European Council: Britain – like the Cayman Islands, in the rain

The Independent (London)

In walking away from greater European integration in order to defend the privileges of the City, David Cameron has hopelessly relegated the UK to the status of an irrelevant island state at the margins of Europe, argues John Lichfield.

Britain is not leaving the European Union, just yet. But the EU may already have abandoned Britain. The fog of the Battle of Brussels, 8-9 December 2011, is still clearing. But psychologically and politically a Rubicon has been crossed, both in Brussels and in London.

The Prime Minister has played a poor hand very badly. He has put Britain into a position of deep isolation within the EU which even Mrs Thatcher in her "money-back" days skilfully avoided. He has given the circling sharks of the Eurosceptic backbenchers and press a taste of blood which could rapidly turn into a feeding frenzy.

Months of difficult negotiations lie ahead in which Britain will find itself willingly cast as the villain by our anxious European partners as they struggle to avoid the collapse of the euro. In such a febrile mood, in Britain and on the Continent, the possibility of a de facto, or even actual, UK departure from the EU is no longer unthinkable.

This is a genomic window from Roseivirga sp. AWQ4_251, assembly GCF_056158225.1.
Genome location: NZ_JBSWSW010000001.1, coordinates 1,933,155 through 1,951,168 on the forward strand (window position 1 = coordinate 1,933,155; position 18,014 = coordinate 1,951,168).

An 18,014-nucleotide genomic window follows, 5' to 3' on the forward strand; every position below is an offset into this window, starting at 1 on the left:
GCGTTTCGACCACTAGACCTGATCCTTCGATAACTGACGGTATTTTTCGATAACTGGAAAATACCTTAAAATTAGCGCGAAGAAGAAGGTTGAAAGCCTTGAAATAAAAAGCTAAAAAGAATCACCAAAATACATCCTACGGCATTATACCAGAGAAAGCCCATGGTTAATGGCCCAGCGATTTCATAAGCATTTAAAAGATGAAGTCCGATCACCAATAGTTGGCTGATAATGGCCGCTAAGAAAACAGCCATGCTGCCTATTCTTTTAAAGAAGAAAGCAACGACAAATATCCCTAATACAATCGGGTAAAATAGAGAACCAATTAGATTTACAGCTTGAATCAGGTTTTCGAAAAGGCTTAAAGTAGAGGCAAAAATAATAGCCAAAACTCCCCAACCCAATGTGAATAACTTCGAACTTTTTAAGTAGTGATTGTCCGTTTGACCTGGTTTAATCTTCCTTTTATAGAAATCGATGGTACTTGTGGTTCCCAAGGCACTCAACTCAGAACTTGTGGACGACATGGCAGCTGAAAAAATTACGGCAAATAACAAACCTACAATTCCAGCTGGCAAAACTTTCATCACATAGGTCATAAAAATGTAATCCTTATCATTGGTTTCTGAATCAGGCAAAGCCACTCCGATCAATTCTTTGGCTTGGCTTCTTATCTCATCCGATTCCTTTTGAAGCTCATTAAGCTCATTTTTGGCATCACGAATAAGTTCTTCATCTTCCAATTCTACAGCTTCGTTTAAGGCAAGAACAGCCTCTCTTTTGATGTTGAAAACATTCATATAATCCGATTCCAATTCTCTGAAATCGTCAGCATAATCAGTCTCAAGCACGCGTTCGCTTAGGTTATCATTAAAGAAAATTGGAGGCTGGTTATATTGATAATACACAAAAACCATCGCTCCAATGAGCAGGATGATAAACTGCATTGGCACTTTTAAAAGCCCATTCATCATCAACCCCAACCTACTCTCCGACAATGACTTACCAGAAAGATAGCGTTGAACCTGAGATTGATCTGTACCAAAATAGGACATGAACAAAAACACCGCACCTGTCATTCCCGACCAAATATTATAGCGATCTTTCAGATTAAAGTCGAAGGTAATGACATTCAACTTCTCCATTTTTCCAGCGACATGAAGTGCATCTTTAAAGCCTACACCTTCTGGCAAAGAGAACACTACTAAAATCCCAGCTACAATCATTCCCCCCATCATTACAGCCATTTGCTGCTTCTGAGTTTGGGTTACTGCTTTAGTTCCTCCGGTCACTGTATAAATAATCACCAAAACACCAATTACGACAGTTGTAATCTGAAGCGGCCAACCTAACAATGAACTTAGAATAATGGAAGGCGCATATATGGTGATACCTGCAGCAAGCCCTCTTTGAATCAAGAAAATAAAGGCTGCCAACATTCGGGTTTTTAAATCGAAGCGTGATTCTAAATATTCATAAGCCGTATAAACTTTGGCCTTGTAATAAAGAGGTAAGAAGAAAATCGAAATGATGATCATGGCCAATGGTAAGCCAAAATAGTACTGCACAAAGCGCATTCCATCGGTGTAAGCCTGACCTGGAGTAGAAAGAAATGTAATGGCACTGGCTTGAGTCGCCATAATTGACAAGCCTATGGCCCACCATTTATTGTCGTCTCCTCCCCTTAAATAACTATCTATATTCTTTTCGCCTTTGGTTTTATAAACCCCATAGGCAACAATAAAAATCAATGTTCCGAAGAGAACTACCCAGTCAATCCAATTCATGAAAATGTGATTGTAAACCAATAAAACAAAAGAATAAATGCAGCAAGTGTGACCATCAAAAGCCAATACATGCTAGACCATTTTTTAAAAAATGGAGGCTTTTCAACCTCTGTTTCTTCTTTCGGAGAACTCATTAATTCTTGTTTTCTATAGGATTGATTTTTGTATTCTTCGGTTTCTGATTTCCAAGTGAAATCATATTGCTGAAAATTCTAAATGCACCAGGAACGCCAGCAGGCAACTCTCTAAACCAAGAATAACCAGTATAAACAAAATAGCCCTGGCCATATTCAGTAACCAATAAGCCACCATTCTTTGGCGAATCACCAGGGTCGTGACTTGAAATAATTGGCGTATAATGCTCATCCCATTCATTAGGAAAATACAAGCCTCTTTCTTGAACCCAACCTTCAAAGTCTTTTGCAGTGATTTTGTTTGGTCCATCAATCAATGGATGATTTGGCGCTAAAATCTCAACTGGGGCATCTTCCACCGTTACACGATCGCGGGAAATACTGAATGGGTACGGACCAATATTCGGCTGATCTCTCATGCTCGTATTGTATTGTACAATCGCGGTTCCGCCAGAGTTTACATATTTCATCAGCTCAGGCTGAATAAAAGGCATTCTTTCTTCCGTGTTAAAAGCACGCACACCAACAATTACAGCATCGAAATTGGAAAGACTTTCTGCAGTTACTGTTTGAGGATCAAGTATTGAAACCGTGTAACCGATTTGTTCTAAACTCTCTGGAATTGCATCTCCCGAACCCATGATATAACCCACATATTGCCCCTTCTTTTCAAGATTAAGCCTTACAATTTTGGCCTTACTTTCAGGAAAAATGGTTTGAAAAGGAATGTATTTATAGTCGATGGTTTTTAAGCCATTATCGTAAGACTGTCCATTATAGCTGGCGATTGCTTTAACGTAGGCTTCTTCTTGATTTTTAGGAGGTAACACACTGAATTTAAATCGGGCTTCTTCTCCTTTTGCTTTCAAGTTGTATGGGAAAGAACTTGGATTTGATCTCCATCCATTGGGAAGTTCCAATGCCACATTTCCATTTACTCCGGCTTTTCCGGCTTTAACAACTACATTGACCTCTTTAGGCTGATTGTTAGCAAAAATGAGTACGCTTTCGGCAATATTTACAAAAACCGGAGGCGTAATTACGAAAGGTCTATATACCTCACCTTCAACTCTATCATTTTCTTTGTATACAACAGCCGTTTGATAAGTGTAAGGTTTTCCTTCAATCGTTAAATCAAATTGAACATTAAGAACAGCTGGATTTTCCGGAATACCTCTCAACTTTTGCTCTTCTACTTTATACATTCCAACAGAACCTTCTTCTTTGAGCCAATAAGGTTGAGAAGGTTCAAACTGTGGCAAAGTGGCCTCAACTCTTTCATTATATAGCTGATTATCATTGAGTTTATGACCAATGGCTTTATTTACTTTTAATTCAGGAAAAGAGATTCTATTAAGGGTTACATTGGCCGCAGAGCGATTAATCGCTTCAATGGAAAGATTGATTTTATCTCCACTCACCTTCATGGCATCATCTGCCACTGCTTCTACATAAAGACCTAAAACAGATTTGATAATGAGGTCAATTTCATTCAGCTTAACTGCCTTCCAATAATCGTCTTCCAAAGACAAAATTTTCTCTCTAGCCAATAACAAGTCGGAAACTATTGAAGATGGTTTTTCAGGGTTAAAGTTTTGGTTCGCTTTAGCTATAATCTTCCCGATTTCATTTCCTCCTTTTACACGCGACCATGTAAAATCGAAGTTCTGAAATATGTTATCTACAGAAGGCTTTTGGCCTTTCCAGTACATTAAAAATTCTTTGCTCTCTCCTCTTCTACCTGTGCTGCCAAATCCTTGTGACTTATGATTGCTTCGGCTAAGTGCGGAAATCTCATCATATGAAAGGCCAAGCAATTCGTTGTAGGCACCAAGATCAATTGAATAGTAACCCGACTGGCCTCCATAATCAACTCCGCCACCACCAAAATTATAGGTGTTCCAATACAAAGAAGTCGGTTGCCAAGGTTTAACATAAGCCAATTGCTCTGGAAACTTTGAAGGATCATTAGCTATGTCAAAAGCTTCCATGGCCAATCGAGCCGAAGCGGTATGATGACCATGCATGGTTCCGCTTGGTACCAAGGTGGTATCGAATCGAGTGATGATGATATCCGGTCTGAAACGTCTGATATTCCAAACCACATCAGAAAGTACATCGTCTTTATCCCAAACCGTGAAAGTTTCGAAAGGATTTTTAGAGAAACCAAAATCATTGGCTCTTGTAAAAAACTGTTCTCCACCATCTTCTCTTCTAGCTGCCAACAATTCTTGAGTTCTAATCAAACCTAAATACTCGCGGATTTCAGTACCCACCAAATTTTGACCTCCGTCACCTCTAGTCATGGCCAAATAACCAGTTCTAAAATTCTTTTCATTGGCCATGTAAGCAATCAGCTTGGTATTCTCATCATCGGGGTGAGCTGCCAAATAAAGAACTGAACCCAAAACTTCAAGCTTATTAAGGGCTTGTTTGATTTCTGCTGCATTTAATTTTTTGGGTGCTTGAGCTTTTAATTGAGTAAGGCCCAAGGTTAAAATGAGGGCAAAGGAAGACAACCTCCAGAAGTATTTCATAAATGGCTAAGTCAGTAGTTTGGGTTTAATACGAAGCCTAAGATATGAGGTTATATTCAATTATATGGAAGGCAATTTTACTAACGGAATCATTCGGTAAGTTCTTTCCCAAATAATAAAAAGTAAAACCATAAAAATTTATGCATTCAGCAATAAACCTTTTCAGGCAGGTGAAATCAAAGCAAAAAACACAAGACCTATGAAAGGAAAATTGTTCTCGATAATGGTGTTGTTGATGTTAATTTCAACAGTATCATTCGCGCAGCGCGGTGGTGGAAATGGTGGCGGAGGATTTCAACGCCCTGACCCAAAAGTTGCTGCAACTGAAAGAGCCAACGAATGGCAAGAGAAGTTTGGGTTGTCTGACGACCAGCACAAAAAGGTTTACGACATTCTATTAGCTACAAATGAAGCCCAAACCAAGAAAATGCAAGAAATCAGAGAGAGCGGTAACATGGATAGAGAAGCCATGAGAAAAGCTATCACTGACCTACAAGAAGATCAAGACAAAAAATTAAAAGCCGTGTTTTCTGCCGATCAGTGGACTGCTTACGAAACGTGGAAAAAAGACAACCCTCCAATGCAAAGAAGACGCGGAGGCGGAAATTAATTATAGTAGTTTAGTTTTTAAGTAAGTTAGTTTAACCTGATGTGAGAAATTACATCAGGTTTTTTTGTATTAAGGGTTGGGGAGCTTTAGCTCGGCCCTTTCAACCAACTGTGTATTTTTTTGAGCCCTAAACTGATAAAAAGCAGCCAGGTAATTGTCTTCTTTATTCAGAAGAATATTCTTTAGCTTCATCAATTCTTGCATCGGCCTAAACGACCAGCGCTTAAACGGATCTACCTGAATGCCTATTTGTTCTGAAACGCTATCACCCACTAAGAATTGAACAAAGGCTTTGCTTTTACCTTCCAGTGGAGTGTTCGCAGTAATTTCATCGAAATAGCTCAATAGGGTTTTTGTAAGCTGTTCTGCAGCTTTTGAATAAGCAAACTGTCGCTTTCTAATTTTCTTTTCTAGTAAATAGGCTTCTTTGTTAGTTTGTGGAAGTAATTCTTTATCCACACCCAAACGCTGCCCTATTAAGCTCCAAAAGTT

Past EU-UK battles have been about important but fundamentally secondary issues, such as farm policy or budget contributions or "mad-cow" beef exports. Mr Cameron has managed to manoeuvre himself into a position of Britain vs the Rest on the most fundamental issues of all: the survival of the euro and the EU itself.

The Prime Minister was presented in the European media yesterday as a kind of wicked fairy. He did not want to go to the proposed, new euro-27 treaty ball. That was his right. But to please his party's Eurosceptics, he refused to allow the others to hold the ball unless they gave Britain, or rather the City of London, an "unwedding" present.

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